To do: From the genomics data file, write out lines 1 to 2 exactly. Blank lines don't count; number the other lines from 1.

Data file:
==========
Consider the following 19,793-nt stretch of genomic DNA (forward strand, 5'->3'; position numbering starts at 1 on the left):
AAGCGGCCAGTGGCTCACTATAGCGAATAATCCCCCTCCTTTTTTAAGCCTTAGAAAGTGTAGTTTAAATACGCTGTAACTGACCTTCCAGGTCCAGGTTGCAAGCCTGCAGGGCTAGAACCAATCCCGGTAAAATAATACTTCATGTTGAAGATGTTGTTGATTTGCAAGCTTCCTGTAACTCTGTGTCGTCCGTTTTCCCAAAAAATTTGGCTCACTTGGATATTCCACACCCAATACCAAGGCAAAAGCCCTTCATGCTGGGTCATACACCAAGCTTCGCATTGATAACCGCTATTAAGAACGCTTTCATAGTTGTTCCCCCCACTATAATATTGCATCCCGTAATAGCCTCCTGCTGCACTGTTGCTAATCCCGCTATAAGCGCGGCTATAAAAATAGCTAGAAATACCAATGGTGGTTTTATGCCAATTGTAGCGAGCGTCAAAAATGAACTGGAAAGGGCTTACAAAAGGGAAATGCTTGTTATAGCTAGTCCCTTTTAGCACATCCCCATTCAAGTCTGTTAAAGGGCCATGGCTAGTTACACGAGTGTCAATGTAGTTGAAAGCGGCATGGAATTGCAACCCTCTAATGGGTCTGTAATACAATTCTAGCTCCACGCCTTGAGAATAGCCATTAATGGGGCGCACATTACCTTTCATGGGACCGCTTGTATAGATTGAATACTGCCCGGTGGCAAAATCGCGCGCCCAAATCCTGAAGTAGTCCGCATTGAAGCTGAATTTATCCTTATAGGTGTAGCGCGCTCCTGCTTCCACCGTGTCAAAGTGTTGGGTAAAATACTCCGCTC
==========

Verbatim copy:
Consider the following 19,793-nt stretch of genomic DNA (forward strand, 5'->3'; position numbering starts at 1 on the left):
AAGCGGCCAGTGGCTCACTATAGCGAATAATCCCCCTCCTTTTTTAAGCCTTAGAAAGTGTAGTTTAAATACGCTGTAACTGACCTTCCAGGTCCAGGTTGCAAGCCTGCAGGGCTAGAACCAATCCCGGTAAAATAATACTTCATGTTGAAGATGTTGTTGATTTGCAAGCTTCCTGTAACTCTGTGTCGTCCGTTTTCCCAAAAAATTTGGCTCACTTGGATATTCCACACCCAATACCAAGGCAAAAGCCCTTCATGCTGGGTCATACACCAAGCTTCGCATTGATAACCGCTATTAAGAACGCTTTCATAGTTGTTCCCCCCACTATAATATTGCATCCCGTAATAGCCTCCTGCTGCACTGTTGCTAATCCCGCTATAAGCGCGGCTATAAAAATAGCTAGAAATACCAATGGTGGTTTTATGCCAATTGTAGCGAGCGTCAAAAATGAACTGGAAAGGGCTTACAAAAGGGAAATGCTTGTTATAGCTAGTCCCTTTTAGCACATCCCCATTCAAGTCTGTTAAAGGGCCATGGCTAGTTACACGAGTGTCAATGTAGTTGAAAGCGGCATGGAATTGCAACCCTCTAATGGGTCTGTAATACAATTCTAGCTCCACGCCTTGAGAATAGCCATTAATGGGGCGCACATTACCTTTCATGGGACCGCTTGTATAGATTGAATACTGCCCGGTGGCAAAATCGCGCGCCCAAATCCTGAAGTAGTCCGCATTGAAGCTGAATTTATCCTTATAGGTGTAGCGCGCTCCTGCTTCCACCGTGTCAAAGTGTTGGGTAAAATACTCCGCTC